With the previous pages defining the network and setting up the VPN server we are now ready to create clients to connect to it. Here I have chosen the Ubiquiti Edgerouter X. This is a very capable network router running a derivative of the Vyatta router OS. The ERX enjoys a strange combination of being low cost with a MSRP of $49 and very well supported with ongoing software updates including feature additions and security improvements. It also gives you four ports to use for your BMS equipment. If for some reason you needed a more powerful router or SFP support these instructions should work for anything in Ubiquities Edgerouter lineup but I think you will find the ERX is ideal for what we need.
First of all you need to get the ERX set up with a basic configuration. I’m not going to repeat this here, just follow the instructions on these links;
- This quick start guide(PDF), follow this to get to the GUI of the router, go no further.
- Obtain the latest firmware and apply it through the GUI.
- SSH into the router and check the bootloader for the boot as switch problem. If it returns the old md5 sum patch the bootloader. Unfortunately I’m still finding the old bootloader in ERX purchased mid 2018 and have yet to find one patched out of the box.
With the new ERX up to date we can start out with the basic startup wizzard in the GUI. You need to specify your LAN subnet for the building BMS network this router, here I’m going to consider this ERX BMS building 1, which is VPN client1 which used the network 10.105.101.0 with mask 255.255.255.0. Once the ERX reboots you will need to move your network cable to a LAN port you specified, change your computer IP and reconnect to the GUI of the ERX. Connect to the WAN port to any network you have available that connects to the internet and verify you can reach the internet.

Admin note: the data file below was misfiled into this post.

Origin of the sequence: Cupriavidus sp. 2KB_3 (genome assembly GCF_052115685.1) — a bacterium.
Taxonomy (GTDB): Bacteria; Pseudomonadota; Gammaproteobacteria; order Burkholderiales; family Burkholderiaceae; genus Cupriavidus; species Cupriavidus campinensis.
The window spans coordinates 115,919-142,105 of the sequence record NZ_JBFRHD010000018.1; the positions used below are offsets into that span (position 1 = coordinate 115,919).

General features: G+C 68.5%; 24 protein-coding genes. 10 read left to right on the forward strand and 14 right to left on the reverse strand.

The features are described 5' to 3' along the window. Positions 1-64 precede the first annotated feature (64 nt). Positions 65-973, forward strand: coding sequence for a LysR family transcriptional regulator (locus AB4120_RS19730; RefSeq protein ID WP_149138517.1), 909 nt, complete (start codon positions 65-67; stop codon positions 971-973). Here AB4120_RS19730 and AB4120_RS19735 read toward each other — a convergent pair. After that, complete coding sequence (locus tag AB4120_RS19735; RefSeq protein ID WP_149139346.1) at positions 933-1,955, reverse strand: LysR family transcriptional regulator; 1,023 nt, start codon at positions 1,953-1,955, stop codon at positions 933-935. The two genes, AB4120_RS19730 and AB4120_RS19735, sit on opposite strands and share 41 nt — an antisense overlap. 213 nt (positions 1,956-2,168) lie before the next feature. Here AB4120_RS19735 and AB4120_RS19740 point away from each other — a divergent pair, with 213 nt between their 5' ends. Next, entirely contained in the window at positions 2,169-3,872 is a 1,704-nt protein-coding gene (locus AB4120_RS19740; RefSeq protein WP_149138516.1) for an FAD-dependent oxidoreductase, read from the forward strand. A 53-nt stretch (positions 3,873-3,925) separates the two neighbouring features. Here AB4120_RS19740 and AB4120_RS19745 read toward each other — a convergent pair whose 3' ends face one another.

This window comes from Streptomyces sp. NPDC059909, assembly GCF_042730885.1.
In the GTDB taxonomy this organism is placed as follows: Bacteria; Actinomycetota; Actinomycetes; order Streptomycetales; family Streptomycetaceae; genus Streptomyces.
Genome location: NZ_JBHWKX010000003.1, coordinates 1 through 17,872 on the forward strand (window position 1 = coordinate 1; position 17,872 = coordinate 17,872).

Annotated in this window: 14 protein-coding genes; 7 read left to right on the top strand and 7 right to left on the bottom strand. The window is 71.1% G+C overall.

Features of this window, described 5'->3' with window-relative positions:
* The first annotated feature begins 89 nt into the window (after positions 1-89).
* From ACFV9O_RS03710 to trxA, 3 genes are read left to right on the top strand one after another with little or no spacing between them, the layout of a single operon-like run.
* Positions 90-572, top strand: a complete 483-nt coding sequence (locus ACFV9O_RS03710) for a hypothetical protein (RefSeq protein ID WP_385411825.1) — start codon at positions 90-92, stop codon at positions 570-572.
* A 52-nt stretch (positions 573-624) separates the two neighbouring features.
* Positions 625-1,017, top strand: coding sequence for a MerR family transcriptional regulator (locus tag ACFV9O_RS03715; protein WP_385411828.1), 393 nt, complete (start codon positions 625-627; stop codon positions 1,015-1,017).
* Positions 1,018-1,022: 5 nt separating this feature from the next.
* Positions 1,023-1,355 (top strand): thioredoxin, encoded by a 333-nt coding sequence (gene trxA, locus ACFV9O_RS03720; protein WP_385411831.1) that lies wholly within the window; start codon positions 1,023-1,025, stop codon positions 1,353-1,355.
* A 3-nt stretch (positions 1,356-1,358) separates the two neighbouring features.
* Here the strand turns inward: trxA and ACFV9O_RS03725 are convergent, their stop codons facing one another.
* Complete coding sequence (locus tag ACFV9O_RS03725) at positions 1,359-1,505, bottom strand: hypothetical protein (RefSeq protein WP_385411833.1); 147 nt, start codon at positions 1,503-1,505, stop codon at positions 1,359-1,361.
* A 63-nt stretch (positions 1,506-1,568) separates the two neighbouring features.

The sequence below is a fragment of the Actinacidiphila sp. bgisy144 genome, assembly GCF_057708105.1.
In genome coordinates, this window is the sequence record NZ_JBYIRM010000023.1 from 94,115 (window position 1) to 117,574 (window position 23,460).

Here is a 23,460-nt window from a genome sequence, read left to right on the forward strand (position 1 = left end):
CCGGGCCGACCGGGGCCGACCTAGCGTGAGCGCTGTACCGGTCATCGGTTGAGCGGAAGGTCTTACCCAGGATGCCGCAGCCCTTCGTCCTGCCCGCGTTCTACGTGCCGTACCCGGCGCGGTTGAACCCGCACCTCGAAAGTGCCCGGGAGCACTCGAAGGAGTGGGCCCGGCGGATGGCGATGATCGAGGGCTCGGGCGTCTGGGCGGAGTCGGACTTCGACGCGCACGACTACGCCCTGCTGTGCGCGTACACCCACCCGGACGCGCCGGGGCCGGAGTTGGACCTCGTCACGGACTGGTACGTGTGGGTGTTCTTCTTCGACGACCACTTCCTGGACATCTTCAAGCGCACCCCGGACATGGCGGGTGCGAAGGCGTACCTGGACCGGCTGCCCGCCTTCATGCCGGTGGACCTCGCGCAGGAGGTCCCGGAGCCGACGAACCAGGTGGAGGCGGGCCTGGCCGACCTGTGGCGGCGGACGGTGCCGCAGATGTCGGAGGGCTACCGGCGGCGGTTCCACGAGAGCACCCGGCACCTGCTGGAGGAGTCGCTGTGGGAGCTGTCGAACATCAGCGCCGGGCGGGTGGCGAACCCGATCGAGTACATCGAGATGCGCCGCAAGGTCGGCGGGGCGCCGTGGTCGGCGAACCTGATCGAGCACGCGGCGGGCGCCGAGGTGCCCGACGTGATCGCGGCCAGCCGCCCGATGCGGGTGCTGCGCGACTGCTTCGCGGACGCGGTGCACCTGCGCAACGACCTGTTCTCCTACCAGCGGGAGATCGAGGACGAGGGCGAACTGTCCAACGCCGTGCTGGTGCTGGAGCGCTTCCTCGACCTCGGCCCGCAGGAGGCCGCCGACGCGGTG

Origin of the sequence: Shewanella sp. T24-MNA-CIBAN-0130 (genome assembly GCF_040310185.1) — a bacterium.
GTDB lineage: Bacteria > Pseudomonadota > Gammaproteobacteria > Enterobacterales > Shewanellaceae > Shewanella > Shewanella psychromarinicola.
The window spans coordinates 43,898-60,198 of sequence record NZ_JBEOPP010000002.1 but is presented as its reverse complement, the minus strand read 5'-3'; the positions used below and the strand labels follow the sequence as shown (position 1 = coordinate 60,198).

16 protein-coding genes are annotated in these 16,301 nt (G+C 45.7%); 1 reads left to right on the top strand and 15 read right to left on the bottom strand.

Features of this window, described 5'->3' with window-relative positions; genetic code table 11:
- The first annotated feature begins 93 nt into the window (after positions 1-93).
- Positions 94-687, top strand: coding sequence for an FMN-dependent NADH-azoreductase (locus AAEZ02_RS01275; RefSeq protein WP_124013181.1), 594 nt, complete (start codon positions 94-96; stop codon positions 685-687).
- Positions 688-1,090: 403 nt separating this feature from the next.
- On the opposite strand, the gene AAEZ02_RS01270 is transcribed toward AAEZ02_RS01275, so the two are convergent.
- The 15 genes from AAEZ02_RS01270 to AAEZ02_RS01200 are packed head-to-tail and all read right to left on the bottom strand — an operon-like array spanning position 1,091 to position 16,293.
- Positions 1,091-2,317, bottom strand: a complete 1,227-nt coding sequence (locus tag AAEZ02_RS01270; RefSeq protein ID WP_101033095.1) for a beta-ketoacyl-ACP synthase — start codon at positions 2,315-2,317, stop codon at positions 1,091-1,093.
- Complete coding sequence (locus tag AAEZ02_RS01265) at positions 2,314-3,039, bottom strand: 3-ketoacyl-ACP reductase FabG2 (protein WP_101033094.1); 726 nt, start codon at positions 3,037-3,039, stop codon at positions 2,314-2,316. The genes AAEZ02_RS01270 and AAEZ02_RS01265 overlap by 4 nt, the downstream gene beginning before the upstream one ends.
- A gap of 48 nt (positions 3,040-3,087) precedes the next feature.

Now for the VPN part. This is an example config file broken down with explanations;
# This file compatible with topology SUBNET # Intended for Ubiquiti ERX or similar # Edit port setting for what server you want to connect to below. # VPN type client # Connection setup proto tcp-client remote vpn.example.com 20005 nobind
We are telling the client to connect to the server with TCP as discussed earlier. I’m also using a DNS entry instead of a IP address, which will make things easier in the future if the data center IP ever changes.